19. 19. One Priority and its global main project Supply Chain Execution : The T² Project - Context Ambition Set-up best -in class transportation practice at Schneider Electric through a global Transportation Transformation (T²) initiative Reduce energy consumption as well as CO² emission Objectives Improve significantly customer satisfaction Generate €40 million annual savings by end of 2008 Stakes 3,1% of sales (400 M€ in 2005) without customs clearance fees An ambassador of =S= for our customers A vital link between =S= and our suppliers A key input of infrastructure strategy tomorrow (sourcing, plants, warehouses) An activity to put under control before any outsourcing decision can be made A key activity for best-in-class companies (e.g. Toyota, Walmart, Dell) SC&L – JM Fallet - September 2007 19
  20. 20. Our starting point 18 months ago Dimension Weaknesses observed Assesment of maturity level 1 2 3 4 • Transportation cost-oriented and local approach derived from strong leadership of purchasing and country I Strategy management • Professional buyers in place II Organization • Almost no transportation mode experts • Operational role undervalued • Too many Indians, not enough leaders • Poor knowledge of supplier market and practices • Little integration of customs operations • Too few reviews of flows (competitive bidding, III Process optimization…) • Very little consolidation of flows • Objectives setting and target definition • No working relationships with transport suppliers IV KPIs & Performance • Service KPIs looked on a monthly basis Management • No visibility on costs • Poor carrier performance • Many diverse IT systems V IT Systems & Tools • No visibility tools SC&L – JM Fallet - September 2007 20
  21. 21. Transportation costs & service not under control Schneider Electric transport flows synthesis [2005, M€] With a total transportation costs of 400M€ (of which 104M€ are not tracked or managed) External suppliers =S= factory =S= IDC / RDC =S= RDC / LDC Customers 85 M€ 53 M€ 74 M€ 127 M€ (21%) (13%) (19%) (32%) =S= factory =S= LDC 60M€ (15%) Supplier flows = 85 M€ Internal flows = 127 M€ External flows = 187 M€ (21%) (32%) (47%) And… Road mode represents 73% of spent Domestic flows represent 62% of spent 9 Logistics Territories cover 87% of & 93% of volumes transportation expenditures Air mode for 19% spent & 2% volumes Intercontinental flows for 21% Of which France covers 31% Sea mode for 8% spent & 5% volumes Continental flows for 17% And US cover 30% SC&L – JM Fallet - September 2007 21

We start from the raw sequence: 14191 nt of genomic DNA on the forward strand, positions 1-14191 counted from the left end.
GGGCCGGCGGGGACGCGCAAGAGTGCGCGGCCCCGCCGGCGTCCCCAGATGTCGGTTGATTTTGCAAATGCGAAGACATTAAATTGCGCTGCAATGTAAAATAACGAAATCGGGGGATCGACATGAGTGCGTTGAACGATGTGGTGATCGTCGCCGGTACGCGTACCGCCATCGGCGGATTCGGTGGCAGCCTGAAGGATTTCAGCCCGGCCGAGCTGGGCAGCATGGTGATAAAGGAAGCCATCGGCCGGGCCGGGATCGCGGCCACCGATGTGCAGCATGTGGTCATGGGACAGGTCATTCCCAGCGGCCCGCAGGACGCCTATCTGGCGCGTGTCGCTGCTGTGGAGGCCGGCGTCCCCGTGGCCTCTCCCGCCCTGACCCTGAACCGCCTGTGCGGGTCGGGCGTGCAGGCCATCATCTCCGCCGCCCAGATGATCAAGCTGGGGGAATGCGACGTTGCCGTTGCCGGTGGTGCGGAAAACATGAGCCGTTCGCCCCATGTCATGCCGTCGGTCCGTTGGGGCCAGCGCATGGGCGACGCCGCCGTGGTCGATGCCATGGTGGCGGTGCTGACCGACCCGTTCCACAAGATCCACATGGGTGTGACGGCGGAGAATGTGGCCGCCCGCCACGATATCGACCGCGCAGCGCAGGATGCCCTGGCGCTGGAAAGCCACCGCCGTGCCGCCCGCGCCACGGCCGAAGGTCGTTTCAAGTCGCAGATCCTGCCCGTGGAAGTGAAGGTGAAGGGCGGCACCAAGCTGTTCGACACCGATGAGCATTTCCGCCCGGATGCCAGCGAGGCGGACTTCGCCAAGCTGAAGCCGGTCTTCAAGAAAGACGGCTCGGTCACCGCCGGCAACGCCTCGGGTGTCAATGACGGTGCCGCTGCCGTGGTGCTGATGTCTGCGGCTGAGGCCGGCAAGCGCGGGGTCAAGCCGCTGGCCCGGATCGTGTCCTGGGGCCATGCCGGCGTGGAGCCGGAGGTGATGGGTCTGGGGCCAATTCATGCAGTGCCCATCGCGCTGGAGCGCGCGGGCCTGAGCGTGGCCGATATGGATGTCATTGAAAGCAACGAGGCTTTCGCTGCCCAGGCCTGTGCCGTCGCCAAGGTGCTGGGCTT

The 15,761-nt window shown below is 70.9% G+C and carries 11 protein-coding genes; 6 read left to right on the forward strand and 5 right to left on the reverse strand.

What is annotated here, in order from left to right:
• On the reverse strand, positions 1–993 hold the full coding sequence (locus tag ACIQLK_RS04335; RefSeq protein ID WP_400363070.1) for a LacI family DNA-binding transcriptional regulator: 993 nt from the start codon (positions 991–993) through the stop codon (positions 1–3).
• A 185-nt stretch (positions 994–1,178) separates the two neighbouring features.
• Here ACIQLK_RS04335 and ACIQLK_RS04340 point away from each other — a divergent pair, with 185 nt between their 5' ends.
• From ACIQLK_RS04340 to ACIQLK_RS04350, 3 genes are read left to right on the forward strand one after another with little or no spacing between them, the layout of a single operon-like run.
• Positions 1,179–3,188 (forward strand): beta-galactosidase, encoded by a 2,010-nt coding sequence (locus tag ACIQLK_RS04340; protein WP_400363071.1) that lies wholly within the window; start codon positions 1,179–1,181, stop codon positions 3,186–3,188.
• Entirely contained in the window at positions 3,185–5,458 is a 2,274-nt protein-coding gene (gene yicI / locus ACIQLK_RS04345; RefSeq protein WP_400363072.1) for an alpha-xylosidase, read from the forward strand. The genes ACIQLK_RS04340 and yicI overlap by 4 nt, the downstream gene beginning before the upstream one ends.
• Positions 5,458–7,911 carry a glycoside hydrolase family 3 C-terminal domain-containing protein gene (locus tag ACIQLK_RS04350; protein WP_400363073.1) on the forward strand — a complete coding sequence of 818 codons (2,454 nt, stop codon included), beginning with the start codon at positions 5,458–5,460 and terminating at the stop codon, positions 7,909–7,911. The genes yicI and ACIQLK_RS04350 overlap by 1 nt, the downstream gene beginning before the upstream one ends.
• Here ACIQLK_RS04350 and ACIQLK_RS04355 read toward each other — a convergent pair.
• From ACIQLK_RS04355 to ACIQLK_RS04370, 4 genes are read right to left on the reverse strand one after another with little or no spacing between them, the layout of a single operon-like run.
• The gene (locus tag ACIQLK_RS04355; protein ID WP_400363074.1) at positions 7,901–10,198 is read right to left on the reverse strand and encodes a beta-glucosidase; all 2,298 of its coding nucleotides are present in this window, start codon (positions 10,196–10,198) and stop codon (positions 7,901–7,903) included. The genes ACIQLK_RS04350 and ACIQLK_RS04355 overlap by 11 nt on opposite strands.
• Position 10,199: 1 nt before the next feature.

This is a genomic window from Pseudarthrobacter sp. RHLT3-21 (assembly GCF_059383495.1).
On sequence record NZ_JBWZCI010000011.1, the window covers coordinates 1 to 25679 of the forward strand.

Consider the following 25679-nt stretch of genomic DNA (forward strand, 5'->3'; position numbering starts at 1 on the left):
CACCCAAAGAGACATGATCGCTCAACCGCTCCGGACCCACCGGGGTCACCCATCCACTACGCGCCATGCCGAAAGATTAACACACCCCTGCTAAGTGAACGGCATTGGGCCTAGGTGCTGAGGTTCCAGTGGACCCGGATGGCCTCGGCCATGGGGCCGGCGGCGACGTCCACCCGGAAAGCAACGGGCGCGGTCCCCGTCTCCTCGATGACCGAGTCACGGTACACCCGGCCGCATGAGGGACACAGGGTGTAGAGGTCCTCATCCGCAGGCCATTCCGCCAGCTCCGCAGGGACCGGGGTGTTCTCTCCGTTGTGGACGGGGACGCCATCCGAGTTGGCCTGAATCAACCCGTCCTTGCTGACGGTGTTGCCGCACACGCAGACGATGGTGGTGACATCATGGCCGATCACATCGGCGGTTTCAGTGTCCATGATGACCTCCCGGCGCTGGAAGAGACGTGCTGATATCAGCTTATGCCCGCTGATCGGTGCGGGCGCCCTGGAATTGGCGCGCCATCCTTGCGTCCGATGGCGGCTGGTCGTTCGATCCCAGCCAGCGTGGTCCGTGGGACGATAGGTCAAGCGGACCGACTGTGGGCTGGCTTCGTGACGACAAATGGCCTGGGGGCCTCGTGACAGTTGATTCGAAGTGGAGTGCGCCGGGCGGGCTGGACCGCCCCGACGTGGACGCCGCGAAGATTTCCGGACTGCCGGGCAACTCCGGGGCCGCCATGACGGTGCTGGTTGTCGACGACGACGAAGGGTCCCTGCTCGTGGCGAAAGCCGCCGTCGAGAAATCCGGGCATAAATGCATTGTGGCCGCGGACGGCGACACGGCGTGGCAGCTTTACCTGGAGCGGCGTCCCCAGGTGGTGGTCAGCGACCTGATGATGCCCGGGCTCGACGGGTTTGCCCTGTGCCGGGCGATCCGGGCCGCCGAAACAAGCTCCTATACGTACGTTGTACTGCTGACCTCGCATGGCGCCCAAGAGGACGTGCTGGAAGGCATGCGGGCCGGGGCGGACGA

22. 22. Priorities and main projects Supply Chain Execution : The T² project - Main Deliverables Organization Federate Schneider Electric transportation community Standardize transportation organization Staff each logistics territory with dedicated transportation management and transportation procurement dedicated resources Set-up a centralized and dedicated team of project managers and buyers to manage all air and sea & express flows at group level Project Management 3-year roadmap (2006-2008) with key tactics, actions planned, roll- out by geography to manage transportation productivity Design under access of a program management tool to manage more than 150 transportation projects Control 100% of transportation invoices through a freight payment outsourcing project covering 80% of transportation expenditures Optimization of EOD road flows (€130 million scope) SC&L – JM Fallet - September 2007 22
  23. 23. 53 M€ annual productivity by EOY 2008... Productivity earnings by lever [2005-2008; M€] Annual Saving 39,4 M€ 27,6 - 14,0 493,7 - 4,6 - 12,3 80,4 - 8,8 - 13,7 454,3 399,7 +2,1% per year Pure purchasing T2 projects (included purchasing contribution) : reported +6,3% per actions : consolidated in detail in program management year in program management PROGRAM MANAGEMENT PERIMETER Transport Volume Price effect Purchasing Extrapolated Invoice Flow Intercon- Local Impact of cost 2005 effect Productivity baseline control optimization tinental initiatives productivity % of total in spend % of total productivity productivity 12% 31% 22% 35% earnings earnings Source: Data collection, June 2006 ; OD estimation savings ; Roland Berger analysis SC&L – JM Fallet - September 2007 23